Pests in your vegetable garden?

Aphids, ants, slugs, caterpillars, grubs, and leaf miners: these are just a few of the critters you'd rather not see in your vegetable garden.

But before I tell you what you can do about them, let me first say this: 

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Garden boxes at the end of June
In a vegetable garden - and in every garden really - we include all kinds of plants that usually don't hang out together. You won't see a sunflower and beans side by side in the wild. So, in that way, what we're doing is totally unnatural.

It gives some species an advantage over others. But when they attack our plants, we get upset and strike back: Scram, you pests!

That sounds logical, but it's not. If I go on a rampage, I only win the battle, not the war. Maybe there are fewer pests for now, but it won't last. 

Fewer pests means that their natural enemies get too little food and die off. Fewer enemies means that the pests come back in full force. Or worse.

"Great, Jelle. That's not what I wanna hear."

Okay, okay, don't be so glum. You can turn your vegetable garden into a true paradise for all kinds of critters. They keep each other in perfect balance.

Kristin's the expert on this: 
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Kristin checking up on the chard
Here are Kristin's tips: 

Set up your garden as naturally as possible

In the areas around your garden boxes, make the most natural environment you can. Create corners for wild plants and bulbs, native flowering shrubs and trees, stacking stones, nesting boxes, and maybe even a small pond or bird bath. This will attract birds, hedgehogs, toads, bats, insects, and soil-dwelling creatures to your garden: the natural enemies of many pests. 
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The hedgehog: your favorite slug-eater

Ensure strong plants

Sow as little as possible indoors. Do it only when really necessary and as late as possible. If you start too early, you'll  get really puny, sensitive plants with thin large leaves. Make sure to harden off the plants before you put them outside for good.

Give your plants enough water and follow the app's advice, especially when it comes to nutrients. For most plants, the MM-Mix really is rich enough. Too many nutrients or too much fertilizer will get you fast-growing but weak plants.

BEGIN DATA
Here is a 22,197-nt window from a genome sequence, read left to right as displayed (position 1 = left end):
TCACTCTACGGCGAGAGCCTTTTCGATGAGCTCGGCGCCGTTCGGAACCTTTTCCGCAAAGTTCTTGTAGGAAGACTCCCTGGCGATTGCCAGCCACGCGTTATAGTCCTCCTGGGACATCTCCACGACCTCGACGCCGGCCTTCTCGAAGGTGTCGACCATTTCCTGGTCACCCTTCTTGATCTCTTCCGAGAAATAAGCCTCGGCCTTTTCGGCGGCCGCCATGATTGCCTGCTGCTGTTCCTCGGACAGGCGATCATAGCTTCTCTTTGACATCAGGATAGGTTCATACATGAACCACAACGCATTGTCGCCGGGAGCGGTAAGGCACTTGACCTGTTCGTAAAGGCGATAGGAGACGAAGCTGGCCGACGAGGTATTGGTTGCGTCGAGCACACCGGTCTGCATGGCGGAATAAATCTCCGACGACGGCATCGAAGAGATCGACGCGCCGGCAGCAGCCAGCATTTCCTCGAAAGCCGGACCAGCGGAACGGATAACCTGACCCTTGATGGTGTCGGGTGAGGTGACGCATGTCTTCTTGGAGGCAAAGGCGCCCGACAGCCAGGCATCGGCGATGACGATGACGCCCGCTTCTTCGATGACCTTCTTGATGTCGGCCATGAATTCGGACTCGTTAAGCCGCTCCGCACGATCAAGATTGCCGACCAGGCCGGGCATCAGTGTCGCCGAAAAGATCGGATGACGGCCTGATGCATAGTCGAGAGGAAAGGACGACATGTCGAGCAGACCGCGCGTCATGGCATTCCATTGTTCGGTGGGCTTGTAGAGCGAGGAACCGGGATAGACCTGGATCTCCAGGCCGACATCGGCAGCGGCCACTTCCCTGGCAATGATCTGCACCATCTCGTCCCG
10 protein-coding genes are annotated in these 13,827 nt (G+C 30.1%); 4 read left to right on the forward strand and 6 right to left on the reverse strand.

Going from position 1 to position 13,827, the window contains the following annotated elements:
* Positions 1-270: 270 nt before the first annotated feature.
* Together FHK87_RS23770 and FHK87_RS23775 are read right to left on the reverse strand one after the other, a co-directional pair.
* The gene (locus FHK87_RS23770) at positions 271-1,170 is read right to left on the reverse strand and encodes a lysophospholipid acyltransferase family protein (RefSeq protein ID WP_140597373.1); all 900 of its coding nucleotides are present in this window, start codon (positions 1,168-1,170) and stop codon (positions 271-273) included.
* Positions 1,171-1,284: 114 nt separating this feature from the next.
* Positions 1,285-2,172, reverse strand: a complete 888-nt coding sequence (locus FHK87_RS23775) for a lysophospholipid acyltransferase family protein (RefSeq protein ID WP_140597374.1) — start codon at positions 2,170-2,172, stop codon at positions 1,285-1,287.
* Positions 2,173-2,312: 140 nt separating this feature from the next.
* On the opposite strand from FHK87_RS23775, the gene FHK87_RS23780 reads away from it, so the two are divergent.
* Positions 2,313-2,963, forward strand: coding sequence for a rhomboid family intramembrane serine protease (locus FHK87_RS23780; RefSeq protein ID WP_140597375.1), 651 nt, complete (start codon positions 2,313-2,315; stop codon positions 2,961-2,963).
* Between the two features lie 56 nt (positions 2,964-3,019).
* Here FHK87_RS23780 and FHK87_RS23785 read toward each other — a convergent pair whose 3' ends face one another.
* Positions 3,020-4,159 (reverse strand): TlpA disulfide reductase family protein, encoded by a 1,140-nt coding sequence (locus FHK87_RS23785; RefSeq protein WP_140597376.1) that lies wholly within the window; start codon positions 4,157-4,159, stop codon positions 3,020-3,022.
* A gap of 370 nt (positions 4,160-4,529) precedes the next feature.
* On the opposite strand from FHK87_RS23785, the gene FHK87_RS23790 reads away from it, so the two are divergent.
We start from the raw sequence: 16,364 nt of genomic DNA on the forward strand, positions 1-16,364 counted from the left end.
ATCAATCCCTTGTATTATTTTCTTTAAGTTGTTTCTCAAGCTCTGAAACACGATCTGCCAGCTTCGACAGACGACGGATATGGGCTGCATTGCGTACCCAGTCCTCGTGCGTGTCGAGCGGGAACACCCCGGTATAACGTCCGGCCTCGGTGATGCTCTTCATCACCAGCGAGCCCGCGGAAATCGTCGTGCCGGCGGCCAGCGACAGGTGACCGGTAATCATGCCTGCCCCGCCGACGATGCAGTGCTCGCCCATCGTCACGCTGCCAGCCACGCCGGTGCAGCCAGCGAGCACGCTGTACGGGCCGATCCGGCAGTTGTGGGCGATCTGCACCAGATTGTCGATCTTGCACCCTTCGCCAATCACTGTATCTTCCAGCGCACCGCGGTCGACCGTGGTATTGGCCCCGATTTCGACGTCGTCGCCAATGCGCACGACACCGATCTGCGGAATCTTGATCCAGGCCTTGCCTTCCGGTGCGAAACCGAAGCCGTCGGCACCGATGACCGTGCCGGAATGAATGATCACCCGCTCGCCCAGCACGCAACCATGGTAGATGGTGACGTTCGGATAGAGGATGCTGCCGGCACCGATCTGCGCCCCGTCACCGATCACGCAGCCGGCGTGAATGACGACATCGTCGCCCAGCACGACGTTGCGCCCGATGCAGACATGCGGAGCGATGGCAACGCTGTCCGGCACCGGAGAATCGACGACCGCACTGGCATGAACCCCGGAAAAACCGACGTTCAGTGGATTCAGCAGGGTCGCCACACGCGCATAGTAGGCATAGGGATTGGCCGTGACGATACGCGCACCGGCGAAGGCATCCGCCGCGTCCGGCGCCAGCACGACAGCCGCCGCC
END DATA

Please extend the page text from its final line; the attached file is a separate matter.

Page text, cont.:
Create confusion

The Planty way of growing creates confusion for pests (not for you). 

A Planty Garden includes different kinds of plants all in one place. When you mix varieties together, pests are less likely to be interested. Sow too many of the same species tightly together, and pests will home in on them. 
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Hover flies love calendula and aphids
Marigolds and nasturtiums (Indian Cress) are included in our seed assortments for a reason: they trap aphids and attract natural enemies.

You can also plant some strong-smelling varieties among your vegetables or right next to your garden box in an MM-Mini. Ginger mint, hyssop, sage, thyme, lavender, lemon balm, barnyard wormwood, coriander, anise, onions and garlic are great options. 

Prevention is the best medicine

In early spring, use the MM-Muts - or insect netting if necessary - to cover your garden box. This will prevent flying insects from laying eggs on your plants. 
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The MM-Muts lets in light but keeps out pests
Remove pests early on so they can't spread. And remove any really infested leaves.

If you have the chance to get chickens, they're great for picking larvae and caterpillars off your plants in winter. 

Learn what is what

By no means are all bugs pests, just the opposite. Have you seen these guys around? 
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Ladybug larvae - photo by Annievvm
The ladybug larvae eat a lot of aphids. And when they grow up, they eat even more.  

Caterpillars are another thing

White Cabbage caterpillars aren't your friends. They can easily eat an entire dino kale. But this caterpillar, on the other hand, should make you jump for joy:  
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Swallowtail butterfly caterpillars - Photo: Ilse1981
These will grow into Swallowtail butterflies, a rare beauty.  

Acceptance and patience

This is the best way to deal with pests. Accept that your vegetables will have a hole in them once in a while. It doesn't matter, they still taste great. It's all just part of nature doing its thing.  
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Ants love to munch on aphids
If you apply all our tips, you'll find that nature solves most problems itself. It takes some patience but is really worth it. 

A last resort

Introducing natural enemies yourself and using - environmentally friendly - pesticides should be seen as a last resort. Most of the time, it's really not necessary in a Planty Garden.

Do you need more help? Then click here. On this page, Kristin shows what you can do to handle specific pests. From aphids to grubs. 

Good luck!

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